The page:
Authors: Mr. Rakesh Dnyaneshwar Wagh, Miss. Pratiksha Khade, Dr. Hingane. L. D.
Certificate: View Certificate
Our current understanding of the pathophysiology of asthma and the availability of potent, effective therapies mean that asthma can be well controlled. However, to achieve this goal, optimal therapy must be prescribed and the patient must be taught how and when to use it. Pharmacists, as part of the health care team, help improve the pharmacologic management of asthma by teaching patients about their medications, how to use them, and the importance of using them as prescribed. Alerting physicians to suspected problems, such as under using anti-inflammatory therapy or overusing inhaled bronchodilators, will provide an opportunity for the physician to consider changes in a patient's management plan when appropriate. Acting in these educational and information-sharing roles, pharmacists contribute to improving the control of asthma and enabling patients to live full, active, and productive lives.
Asthma is a chronic, episodic disease of the airways, and it is best viewed as a syndrome. In 1997, the National Heart, Lung, and Blood Institute (NHLBI) included the following features as integral to the definition of asthma, recurrent episodes of respiratory symptoms; variable airflow obstruction that is often reversible, either spontaneously or with treatment; presence of airway hyper reactivity; and, importantly, chronic airway inflammation in which many cells and cellular elements play a role, in particular, mast cells, eosinophils, T lymphocytes, macrophages, neutrophils, and epithelial cells. All of these features need not be present in any given asthmatic patient. Although the absolute "minimum criteria" to establish a diagnosis of asthma is not known or widely agreed upon, the presence of airway hyper reactivity is a common finding in patients with current symptoms and active asthma.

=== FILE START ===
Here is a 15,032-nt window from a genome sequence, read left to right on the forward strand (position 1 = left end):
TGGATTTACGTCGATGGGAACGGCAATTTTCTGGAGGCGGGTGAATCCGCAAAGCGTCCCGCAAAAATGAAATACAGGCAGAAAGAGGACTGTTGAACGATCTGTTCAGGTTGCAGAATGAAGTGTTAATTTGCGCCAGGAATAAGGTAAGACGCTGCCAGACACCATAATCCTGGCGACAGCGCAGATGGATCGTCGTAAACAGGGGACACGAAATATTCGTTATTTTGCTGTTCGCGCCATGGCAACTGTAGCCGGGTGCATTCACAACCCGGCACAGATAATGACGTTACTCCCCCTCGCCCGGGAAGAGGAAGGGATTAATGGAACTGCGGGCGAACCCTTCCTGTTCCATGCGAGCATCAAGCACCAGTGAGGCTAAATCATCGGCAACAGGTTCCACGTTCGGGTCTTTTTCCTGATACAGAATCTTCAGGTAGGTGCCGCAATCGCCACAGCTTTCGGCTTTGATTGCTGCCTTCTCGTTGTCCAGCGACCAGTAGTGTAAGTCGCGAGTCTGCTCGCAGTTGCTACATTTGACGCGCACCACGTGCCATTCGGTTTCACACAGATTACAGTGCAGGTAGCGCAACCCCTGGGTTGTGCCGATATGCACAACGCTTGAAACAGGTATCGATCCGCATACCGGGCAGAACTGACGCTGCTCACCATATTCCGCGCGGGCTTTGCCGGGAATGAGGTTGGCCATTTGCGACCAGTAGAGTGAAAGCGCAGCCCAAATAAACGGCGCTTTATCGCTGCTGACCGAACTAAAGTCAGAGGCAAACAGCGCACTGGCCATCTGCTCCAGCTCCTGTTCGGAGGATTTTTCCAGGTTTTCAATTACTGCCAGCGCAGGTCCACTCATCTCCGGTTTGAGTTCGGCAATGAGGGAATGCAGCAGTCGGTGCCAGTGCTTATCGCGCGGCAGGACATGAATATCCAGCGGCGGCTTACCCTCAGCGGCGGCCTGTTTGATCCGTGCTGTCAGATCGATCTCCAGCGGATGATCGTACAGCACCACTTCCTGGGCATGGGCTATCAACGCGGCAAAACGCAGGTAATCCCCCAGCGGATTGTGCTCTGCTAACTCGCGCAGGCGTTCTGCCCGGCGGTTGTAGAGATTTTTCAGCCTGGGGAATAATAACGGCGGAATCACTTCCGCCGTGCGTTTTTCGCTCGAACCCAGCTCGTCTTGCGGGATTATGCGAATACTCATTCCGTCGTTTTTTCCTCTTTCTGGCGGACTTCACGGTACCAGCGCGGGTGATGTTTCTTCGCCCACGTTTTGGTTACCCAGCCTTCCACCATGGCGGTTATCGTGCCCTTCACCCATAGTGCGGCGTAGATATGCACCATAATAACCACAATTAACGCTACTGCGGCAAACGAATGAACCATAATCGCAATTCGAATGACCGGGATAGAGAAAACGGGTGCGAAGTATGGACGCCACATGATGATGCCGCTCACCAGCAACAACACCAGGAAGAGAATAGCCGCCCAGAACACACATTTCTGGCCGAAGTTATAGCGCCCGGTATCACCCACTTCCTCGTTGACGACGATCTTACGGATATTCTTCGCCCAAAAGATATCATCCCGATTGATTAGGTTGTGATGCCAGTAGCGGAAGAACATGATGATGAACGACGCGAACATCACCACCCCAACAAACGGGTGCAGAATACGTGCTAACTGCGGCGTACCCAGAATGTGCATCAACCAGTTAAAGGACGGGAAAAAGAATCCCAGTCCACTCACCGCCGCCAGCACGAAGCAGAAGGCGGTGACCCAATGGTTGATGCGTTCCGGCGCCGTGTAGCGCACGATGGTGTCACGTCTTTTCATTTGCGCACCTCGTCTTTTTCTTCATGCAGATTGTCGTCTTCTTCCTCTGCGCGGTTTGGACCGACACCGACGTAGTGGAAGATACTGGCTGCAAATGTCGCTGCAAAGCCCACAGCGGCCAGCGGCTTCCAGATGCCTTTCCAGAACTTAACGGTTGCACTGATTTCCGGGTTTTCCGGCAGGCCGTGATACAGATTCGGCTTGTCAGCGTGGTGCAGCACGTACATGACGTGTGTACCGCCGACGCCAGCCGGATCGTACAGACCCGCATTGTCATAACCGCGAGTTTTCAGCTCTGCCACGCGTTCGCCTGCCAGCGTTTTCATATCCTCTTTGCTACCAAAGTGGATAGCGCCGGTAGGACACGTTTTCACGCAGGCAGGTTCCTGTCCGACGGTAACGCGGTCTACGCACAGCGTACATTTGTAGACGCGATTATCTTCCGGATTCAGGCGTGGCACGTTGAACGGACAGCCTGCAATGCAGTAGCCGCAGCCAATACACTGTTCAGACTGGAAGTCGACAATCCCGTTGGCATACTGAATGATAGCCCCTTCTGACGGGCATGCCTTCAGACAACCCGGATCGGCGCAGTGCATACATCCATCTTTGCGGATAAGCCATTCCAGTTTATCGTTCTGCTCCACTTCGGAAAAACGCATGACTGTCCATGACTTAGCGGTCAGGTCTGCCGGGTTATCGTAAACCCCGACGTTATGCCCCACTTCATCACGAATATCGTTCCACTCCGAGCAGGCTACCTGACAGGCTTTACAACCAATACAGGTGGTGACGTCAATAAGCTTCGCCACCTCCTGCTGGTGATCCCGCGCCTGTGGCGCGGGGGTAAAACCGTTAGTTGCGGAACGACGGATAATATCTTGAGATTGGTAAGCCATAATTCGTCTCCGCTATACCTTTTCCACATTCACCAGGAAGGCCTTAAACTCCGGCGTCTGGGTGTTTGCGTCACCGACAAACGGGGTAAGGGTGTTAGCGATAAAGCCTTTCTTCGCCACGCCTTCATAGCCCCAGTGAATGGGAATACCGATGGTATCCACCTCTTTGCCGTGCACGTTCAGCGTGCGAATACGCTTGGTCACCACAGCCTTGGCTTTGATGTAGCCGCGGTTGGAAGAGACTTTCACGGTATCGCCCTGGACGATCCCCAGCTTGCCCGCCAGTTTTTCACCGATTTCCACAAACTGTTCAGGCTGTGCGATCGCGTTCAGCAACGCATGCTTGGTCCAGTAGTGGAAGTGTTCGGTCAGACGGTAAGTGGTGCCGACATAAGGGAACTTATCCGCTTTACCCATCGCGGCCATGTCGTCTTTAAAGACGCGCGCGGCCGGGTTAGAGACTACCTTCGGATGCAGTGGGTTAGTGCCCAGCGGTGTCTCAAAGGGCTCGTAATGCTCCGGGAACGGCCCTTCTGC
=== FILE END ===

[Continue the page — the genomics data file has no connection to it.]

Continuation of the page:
A. WHO Definition
Asthma is a chronic disease characterized by recurrent attacks of breathlessness and wheezing, which vary in severity and frequency from person to person. Symptoms may occur several times in a day or week in affected individuals, and for some people become worse during physical activity or at night. During an asthma attack, the lining of the bronchial tubes swell, causing the airways to narrow and reducing the flow of air into and out of the lungs. Recurrent asthma symptoms frequently cause sleeplessness, daytime fatigue, reduced activity levels and school and work absenteeism. Asthma has a relatively low fatality rate compared to other chronic diseases.
According to World Health Organization (WHO) estimates, 300 million people suffer from asthma and 255 000 people died of asthma in 2005.
Asthma is currently a worldwide problem, with increasing prevalence in both children and adults. Total prevalence is estimated to be 7.2% of the world's population (6% in adults, 10% in children). An hospital based study on 20,000 children under the age of 18 years from 1979,1984,1989,1994 and 1999 in the city of Bangalore showed a prevalence of 9%, 10.5%, 18.5%, 24.5% and 29.5% respectively. The increased prevalence correlated well with demographic changes of the city. Further to the hospital study, a school survey in 12 schools on 6550 children in the age group of 6 to 15 years was undertaken for prevalence of asthma and children were categorized into three groups depending upon the geographical situation of the school in relation to vehicular traffic and the socioeconomic group of children. Group I-Children from schools of heavy traffic area showed prevalence of 19.34%, Group II-Children from heavy traffic region and low socioeconomic population had 31.14% and Group III-Children from low traffic area school had 11.15% respectively. (P: I & II; II & III <0.001). A continuation of study in rural areas showed 5.7% in children of 6-15 years. The persistent asthma also showed an increase from 20% to 27.5% and persistent severe asthma 4% to 6.5% between 1994-99 .